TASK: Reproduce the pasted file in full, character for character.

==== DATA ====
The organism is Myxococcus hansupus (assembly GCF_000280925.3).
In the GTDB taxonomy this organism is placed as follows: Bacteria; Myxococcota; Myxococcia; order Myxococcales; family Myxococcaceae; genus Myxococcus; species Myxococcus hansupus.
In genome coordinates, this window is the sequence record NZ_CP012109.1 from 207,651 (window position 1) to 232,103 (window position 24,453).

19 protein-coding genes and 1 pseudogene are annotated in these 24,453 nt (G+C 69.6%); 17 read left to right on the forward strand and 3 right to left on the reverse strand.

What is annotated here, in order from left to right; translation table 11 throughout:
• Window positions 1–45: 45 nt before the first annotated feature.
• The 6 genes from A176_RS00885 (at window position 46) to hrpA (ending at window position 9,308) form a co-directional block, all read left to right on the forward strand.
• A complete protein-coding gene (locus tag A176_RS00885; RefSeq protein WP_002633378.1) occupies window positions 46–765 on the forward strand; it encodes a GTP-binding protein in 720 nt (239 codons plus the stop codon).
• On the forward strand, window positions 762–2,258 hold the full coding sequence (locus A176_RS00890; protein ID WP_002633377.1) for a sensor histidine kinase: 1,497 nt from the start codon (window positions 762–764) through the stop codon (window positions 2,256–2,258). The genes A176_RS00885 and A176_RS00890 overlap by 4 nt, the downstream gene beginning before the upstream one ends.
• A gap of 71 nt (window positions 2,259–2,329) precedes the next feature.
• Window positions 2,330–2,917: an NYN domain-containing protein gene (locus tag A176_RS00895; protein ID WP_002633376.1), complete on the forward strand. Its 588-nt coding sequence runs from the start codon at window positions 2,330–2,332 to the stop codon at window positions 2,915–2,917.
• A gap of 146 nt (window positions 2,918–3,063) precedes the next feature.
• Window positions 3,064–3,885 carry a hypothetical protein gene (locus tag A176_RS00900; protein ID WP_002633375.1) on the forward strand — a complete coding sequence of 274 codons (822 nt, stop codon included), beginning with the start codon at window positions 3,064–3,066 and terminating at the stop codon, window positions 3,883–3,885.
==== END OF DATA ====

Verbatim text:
The organism is Myxococcus hansupus (assembly GCF_000280925.3).
In the GTDB taxonomy this organism is placed as follows: Bacteria; Myxococcota; Myxococcia; order Myxococcales; family Myxococcaceae; genus Myxococcus; species Myxococcus hansupus.
In genome coordinates, this window is the sequence record NZ_CP012109.1 from 207,651 (window position 1) to 232,103 (window position 24,453).

19 protein-coding genes and 1 pseudogene are annotated in these 24,453 nt (G+C 69.6%); 17 read left to right on the forward strand and 3 right to left on the reverse strand.

What is annotated here, in order from left to right; translation table 11 throughout:
• Window positions 1–45: 45 nt before the first annotated feature.
• The 6 genes from A176_RS00885 (at window position 46) to hrpA (ending at window position 9,308) form a co-directional block, all read left to right on the forward strand.
• A complete protein-coding gene (locus tag A176_RS00885; RefSeq protein WP_002633378.1) occupies window positions 46–765 on the forward strand; it encodes a GTP-binding protein in 720 nt (239 codons plus the stop codon).
• On the forward strand, window positions 762–2,258 hold the full coding sequence (locus A176_RS00890; protein ID WP_002633377.1) for a sensor histidine kinase: 1,497 nt from the start codon (window positions 762–764) through the stop codon (window positions 2,256–2,258). The genes A176_RS00885 and A176_RS00890 overlap by 4 nt, the downstream gene beginning before the upstream one ends.
• A gap of 71 nt (window positions 2,259–2,329) precedes the next feature.
• Window positions 2,330–2,917: an NYN domain-containing protein gene (locus tag A176_RS00895; protein ID WP_002633376.1), complete on the forward strand. Its 588-nt coding sequence runs from the start codon at window positions 2,330–2,332 to the stop codon at window positions 2,915–2,917.
• A gap of 146 nt (window positions 2,918–3,063) precedes the next feature.
• Window positions 3,064–3,885 carry a hypothetical protein gene (locus tag A176_RS00900; protein ID WP_002633375.1) on the forward strand — a complete coding sequence of 274 codons (822 nt, stop codon included), beginning with the start codon at window positions 3,064–3,066 and terminating at the stop codon, window positions 3,883–3,885.